must have been really stupid                 -:-

_________________
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Somebody stole my air guitar, It happened just the other day,
But it's ok, 'cause i've got a spare ...
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nelz
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Joined: Mon Apr 04, 2005 12:52 pm
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Location: Warrington, UK

PostPosted: Fri May 20, 2005 2:28 pm    Post subject: Reply with quote

[quote="jjmac"]Meaning, of course, greping the 'source'. There must be a function that retrieves the current directory path somewhere, for the current directory in the managers window. Especially if the filemanager allows for a shell window to be invoked for that window/directory via a button click.</quote]

You can do that in KDE with dcop. I've used this in scripts that I run from a shell that act on the current directory displayed in Konqueror.

Run kdcop and you'll be able to view and experiment with the options.
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jjmac
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Joined: Fri Apr 08, 2005 2:32 am
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Location: Sydney, Australia

PostPosted: Mon May 23, 2005 11:02 am    Post subject: Reply with quote

Appears to be an interproccess comunication facility. The documentation in knoppixs' kde 3.1.5 is non-existent, so there wasn't much explanation there. The man pages were just holding pages. Though, i would expect the kde site, or a kdcop site would have better documentation.

But, ... how would you apply that, to retrieving something like the 'pwd', when used in a script ?

I did manage to invoke the 'logout' facility with it Smile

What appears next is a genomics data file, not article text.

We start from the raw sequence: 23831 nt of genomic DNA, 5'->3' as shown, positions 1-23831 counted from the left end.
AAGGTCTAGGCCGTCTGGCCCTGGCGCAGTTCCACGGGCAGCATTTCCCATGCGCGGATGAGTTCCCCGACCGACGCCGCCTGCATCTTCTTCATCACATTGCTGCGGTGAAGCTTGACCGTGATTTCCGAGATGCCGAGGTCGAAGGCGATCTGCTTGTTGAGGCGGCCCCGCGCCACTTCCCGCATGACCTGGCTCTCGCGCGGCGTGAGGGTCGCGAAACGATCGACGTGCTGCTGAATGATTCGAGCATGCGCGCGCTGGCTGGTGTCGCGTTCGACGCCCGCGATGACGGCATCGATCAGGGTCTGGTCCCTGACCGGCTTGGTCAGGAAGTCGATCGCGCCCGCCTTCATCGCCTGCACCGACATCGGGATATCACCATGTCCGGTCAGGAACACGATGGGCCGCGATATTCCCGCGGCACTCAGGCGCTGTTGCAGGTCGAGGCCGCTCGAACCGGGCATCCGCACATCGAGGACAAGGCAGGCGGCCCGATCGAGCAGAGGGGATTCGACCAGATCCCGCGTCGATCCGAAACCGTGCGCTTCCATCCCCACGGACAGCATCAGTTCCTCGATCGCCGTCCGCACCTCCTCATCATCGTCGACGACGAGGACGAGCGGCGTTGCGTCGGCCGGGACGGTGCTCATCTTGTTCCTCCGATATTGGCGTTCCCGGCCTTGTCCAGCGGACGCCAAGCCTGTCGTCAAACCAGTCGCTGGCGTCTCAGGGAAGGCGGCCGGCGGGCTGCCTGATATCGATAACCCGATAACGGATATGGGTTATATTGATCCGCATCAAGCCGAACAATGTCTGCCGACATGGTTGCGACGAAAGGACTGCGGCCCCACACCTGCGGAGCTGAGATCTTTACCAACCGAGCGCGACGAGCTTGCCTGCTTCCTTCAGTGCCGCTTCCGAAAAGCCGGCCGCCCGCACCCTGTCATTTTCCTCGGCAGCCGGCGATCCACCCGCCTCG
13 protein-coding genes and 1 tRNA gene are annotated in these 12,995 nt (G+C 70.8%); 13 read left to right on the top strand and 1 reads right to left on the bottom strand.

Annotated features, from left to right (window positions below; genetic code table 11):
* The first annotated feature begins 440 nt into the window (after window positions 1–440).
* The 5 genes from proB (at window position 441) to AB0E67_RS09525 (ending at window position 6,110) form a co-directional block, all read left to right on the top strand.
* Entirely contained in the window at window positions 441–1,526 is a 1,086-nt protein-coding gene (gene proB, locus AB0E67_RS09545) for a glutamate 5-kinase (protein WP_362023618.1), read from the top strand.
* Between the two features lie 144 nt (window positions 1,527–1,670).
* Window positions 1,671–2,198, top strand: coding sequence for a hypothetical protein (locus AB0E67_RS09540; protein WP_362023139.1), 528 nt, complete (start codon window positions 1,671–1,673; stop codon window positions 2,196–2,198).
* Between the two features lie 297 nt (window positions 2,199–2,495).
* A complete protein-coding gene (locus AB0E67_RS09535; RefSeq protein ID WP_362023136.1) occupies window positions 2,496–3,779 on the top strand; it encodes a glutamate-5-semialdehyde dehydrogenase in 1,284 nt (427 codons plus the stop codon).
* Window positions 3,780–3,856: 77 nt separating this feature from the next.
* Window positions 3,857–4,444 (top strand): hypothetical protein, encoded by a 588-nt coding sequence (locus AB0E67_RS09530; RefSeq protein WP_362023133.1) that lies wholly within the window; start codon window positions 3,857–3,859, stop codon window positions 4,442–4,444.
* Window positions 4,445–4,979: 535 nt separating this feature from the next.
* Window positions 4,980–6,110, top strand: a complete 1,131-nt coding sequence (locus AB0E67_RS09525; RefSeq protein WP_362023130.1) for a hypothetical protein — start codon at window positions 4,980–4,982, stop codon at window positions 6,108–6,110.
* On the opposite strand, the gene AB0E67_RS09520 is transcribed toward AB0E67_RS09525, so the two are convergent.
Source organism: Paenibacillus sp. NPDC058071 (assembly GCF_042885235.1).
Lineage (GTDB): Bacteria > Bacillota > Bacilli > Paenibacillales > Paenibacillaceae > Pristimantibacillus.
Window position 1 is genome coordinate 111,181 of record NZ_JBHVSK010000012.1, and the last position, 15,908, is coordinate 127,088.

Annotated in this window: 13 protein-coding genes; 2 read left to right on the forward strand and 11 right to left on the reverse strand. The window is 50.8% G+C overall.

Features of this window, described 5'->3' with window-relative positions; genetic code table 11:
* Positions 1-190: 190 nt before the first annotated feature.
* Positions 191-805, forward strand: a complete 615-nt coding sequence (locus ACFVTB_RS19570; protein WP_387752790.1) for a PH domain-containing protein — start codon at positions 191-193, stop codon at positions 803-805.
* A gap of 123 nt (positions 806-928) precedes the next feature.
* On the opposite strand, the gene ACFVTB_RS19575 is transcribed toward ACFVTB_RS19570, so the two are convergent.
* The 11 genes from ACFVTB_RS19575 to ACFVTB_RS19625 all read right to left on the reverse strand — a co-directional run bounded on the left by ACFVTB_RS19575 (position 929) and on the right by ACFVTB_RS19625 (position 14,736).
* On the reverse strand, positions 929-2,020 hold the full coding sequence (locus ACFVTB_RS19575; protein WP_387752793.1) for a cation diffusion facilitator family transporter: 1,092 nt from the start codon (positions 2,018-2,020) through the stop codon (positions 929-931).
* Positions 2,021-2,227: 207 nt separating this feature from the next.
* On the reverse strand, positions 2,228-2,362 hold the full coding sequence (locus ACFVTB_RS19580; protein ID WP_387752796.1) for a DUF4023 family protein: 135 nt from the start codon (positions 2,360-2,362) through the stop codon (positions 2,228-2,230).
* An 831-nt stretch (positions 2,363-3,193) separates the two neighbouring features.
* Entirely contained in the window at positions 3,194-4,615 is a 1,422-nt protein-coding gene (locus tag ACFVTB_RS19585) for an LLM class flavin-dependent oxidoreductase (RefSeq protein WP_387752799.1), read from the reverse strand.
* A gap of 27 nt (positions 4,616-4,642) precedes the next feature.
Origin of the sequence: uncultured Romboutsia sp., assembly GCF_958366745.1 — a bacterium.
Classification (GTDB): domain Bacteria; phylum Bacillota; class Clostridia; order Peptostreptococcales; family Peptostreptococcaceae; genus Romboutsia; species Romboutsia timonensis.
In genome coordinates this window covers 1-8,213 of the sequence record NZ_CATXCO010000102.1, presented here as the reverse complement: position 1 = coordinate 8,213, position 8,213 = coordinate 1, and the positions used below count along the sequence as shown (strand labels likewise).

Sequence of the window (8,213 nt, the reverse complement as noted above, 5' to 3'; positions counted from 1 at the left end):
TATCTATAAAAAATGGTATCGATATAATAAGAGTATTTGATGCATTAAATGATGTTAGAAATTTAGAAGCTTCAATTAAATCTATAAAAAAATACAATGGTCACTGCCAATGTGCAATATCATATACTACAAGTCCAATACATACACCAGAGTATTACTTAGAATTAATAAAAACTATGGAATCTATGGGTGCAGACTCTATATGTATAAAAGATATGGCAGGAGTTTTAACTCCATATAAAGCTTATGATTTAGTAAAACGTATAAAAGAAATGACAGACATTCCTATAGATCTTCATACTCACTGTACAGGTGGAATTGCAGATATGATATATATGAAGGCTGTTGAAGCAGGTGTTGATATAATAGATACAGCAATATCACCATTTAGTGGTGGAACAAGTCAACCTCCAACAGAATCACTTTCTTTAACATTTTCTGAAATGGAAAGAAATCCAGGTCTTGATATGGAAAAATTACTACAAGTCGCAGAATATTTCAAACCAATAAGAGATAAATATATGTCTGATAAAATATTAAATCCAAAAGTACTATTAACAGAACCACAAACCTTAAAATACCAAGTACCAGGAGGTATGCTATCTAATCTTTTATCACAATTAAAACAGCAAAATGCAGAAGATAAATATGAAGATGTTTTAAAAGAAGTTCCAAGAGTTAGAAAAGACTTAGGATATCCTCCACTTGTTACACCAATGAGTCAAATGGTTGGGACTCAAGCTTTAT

jm

Code:

           -:-  If the system is the answer, then the question
                        must have been really stupid            -:-

_________________
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nelz
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PostPosted: Wed May 25, 2005 9:11 am    Post subject: Reply with quote

Browse through the options in kdcop. it shows you what is available for each window and the output of each command. you need something like konqueror-mainwindow.currentURL for the active konqueror window window.

I haven't been able to find much in the way of decent user documentation for dcop, but kdcop makes trial and error easy.
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jjmac
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Joined: Fri Apr 08, 2005 2:32 am
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Location: Sydney, Australia

PostPosted: Thu May 26, 2005 3:17 am    Post subject: Reply with quote

hmmm, so ... very interesting ... wonder what it stands for ... cop ----- [co]munication [p]rotocol


I will assume it's a kind of inter app comunication system. I will have to experiment a bit more there. Now that i have a few more Mhz to work with, kde has come to make a bit more sense lately (grin). Better update though i think (anothergrin). I also managed to put an extra hide/show tag on the task bar too. For no particular reason, it will probably be still there on the next visit, i bet. But ... are you suggesting that it can be used with shell scripts ... in some way.

I get the feeling it's more ment to be used as a developers tool, of soughts, after which the relevent code would be implemented in source. Rather than as an actual desktop/user facility. But, i've only just glanced at it.

Are there many more interesting kde things like that, hiding away there somewhere. Some really good stuff can be all to often, just sitting under a persons nose, and not be noticed at times.


jm

Code:


          -|-   If the system is the answer, then the question
                            must have been really stupid               -|-

_________________
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#313537

The FVWM wm -=- www.fvwm.org -=-

Somebody stole my air guitar, It happened just the other day,
But it's ok, 'cause i've got a spare ...
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nelz
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PostPosted: Thu May 26, 2005 10:03 am    Post subject: Reply with quote

It is definitely intended for scripting use as well and development of programs using IPC. Why else would kdcop have options to show the Bash and Python equivalents of any commands you try?